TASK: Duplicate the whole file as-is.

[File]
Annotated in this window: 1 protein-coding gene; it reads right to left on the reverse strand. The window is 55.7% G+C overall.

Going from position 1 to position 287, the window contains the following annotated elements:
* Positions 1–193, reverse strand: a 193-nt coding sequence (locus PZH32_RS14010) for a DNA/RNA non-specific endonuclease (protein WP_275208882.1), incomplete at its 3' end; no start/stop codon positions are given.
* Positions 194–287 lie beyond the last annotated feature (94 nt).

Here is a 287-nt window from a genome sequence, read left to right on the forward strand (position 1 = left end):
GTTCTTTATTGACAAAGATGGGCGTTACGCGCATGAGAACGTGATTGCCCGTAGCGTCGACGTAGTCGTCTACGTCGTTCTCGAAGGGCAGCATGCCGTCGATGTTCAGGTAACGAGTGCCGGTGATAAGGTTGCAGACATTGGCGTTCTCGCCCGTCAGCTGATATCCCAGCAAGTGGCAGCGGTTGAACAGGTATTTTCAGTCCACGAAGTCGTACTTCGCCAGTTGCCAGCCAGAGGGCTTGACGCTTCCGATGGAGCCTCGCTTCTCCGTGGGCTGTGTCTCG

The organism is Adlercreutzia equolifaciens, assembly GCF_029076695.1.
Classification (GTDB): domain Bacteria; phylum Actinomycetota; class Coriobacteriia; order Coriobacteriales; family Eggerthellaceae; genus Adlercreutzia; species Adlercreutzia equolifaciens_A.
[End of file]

Annotated in this window: 1 protein-coding gene; it reads right to left on the reverse strand. The window is 55.7% G+C overall.

Going from position 1 to position 287, the window contains the following annotated elements:
* Positions 1–193, reverse strand: a 193-nt coding sequence (locus PZH32_RS14010) for a DNA/RNA non-specific endonuclease (protein WP_275208882.1), incomplete at its 3' end; no start/stop codon positions are given.
* Positions 194–287 lie beyond the last annotated feature (94 nt).

Here is a 287-nt window from a genome sequence, read left to right on the forward strand (position 1 = left end):
GTTCTTTATTGACAAAGATGGGCGTTACGCGCATGAGAACGTGATTGCCCGTAGCGTCGACGTAGTCGTCTACGTCGTTCTCGAAGGGCAGCATGCCGTCGATGTTCAGGTAACGAGTGCCGGTGATAAGGTTGCAGACATTGGCGTTCTCGCCCGTCAGCTGATATCCCAGCAAGTGGCAGCGGTTGAACAGGTATTTTCAGTCCACGAAGTCGTACTTCGCCAGTTGCCAGCCAGAGGGCTTGACGCTTCCGATGGAGCCTCGCTTCTCCGTGGGCTGTGTCTCG

The organism is Adlercreutzia equolifaciens, assembly GCF_029076695.1.
Classification (GTDB): domain Bacteria; phylum Actinomycetota; class Coriobacteriia; order Coriobacteriales; family Eggerthellaceae; genus Adlercreutzia; species Adlercreutzia equolifaciens_A.